John Bell Jr. Park initial selection for name of Fort Smith’s Riverfront Drive Park

by Talk Business & Politics staff ([email protected]) 1,058 views 

The Fort Smith Parks and Recreation Commission is planning to name the Riverfront Drive Sports Fields after Fort Smith artist John Bell, Jr., but is open to other suggestions for one of the city’s newest parks.

The park, at 3700 Riverfront Drive near the Arkansas River and just north of downtown Fort Smith, has 51 acres with soccer fields and options for future expansion. An inclusive playground is in the design phase. The city of Fort Smith provided this document as background on selection of naming the park after Bell.

Public comments will be accepted until Jan. 11, 2021. All comments will be forwarded to the Fort Smith Parks and Recreation Commission for review before a final decision. Comments must be submitted in writing or hand delivered to this address:
Fort Smith Parks and Recreation Office
3301 S. M St.,
Fort Smith, Ark., 72903

Bell, who died in November 2013 at the age of 76 following a battle with cancer, grew up in Fort Smith and was a graduate of Northside High School in Fort Smith, and the University of Arkansas.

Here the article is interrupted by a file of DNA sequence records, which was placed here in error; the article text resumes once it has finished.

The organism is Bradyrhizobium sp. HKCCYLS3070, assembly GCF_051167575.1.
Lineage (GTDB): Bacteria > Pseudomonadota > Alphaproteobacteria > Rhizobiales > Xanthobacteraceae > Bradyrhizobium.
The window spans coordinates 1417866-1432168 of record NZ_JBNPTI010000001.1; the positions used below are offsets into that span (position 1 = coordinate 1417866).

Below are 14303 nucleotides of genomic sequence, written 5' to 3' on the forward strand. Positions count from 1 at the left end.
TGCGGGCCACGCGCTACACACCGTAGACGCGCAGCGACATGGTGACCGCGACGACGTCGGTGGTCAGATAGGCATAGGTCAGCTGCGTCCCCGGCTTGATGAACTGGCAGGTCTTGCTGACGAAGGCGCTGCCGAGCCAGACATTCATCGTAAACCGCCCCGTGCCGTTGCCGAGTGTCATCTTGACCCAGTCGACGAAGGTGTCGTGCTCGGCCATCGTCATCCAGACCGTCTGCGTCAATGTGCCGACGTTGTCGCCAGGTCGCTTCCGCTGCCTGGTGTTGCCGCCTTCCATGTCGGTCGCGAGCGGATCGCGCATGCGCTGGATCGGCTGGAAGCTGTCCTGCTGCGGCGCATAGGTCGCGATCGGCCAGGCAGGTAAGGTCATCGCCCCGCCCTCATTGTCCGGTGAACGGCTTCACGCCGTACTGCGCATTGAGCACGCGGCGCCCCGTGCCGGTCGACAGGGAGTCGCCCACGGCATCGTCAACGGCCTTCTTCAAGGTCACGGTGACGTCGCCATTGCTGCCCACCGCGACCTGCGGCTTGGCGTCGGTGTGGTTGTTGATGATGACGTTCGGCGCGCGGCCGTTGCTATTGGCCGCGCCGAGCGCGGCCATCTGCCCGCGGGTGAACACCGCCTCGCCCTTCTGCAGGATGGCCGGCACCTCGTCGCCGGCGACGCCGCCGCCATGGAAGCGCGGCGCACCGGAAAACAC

The artist had a muscle palsy and was confined to a wheelchair most of his life and had limited use of his arms and hands. Despite the disability, his art works are in many homes, businesses and art galleries around the country. He was invited to exhibit his works at one-artist shows in many cities, including Little Rock, Memphis, New Orleans, Omaha and Washington, D.C.

Bell also painted an image of Roy Acuff on special fiddle that was presented to the legendary country music entertainer. The fiddle is now is part of the collection at the Country Music Hall of Fame in Nashville.

John Bell Jr. in his Fort Smith studio in 2009.

Bell was commissioned to do work for numerous individuals and institutions, including the University of Arkansas at Fort Smith, the University of Arkansas, First National Bank of Fort Smith, Baldor Electric Co., and Subiaco Academy. Bell’s work was also a key element in a television documentary about War Eagle Mill that was produced by Larry Foley, an Emmy Award-winning professor of journalism at the University of Arkansas.

At the time of Bell’s death, U.S. Sen. John Boozman, R-Ark., praised Bell for his perserverance.

“John’s impact on Arkansas will be long lasting. He brought the images of the region to life though his work. We are blessed by John’s wonderful art which will serve as a reminder of his determination, perseverance and achievements. My thoughts and prayers are with his wife Maxine and his family and friends during this difficult time,” Boozman said in a statement.

This profile of Bell was published by Talk Business & Politics (then The City Wire) prior to a September 2009 exhibition of his works in the main lobby of the Mullins Library at the University of Arkansas.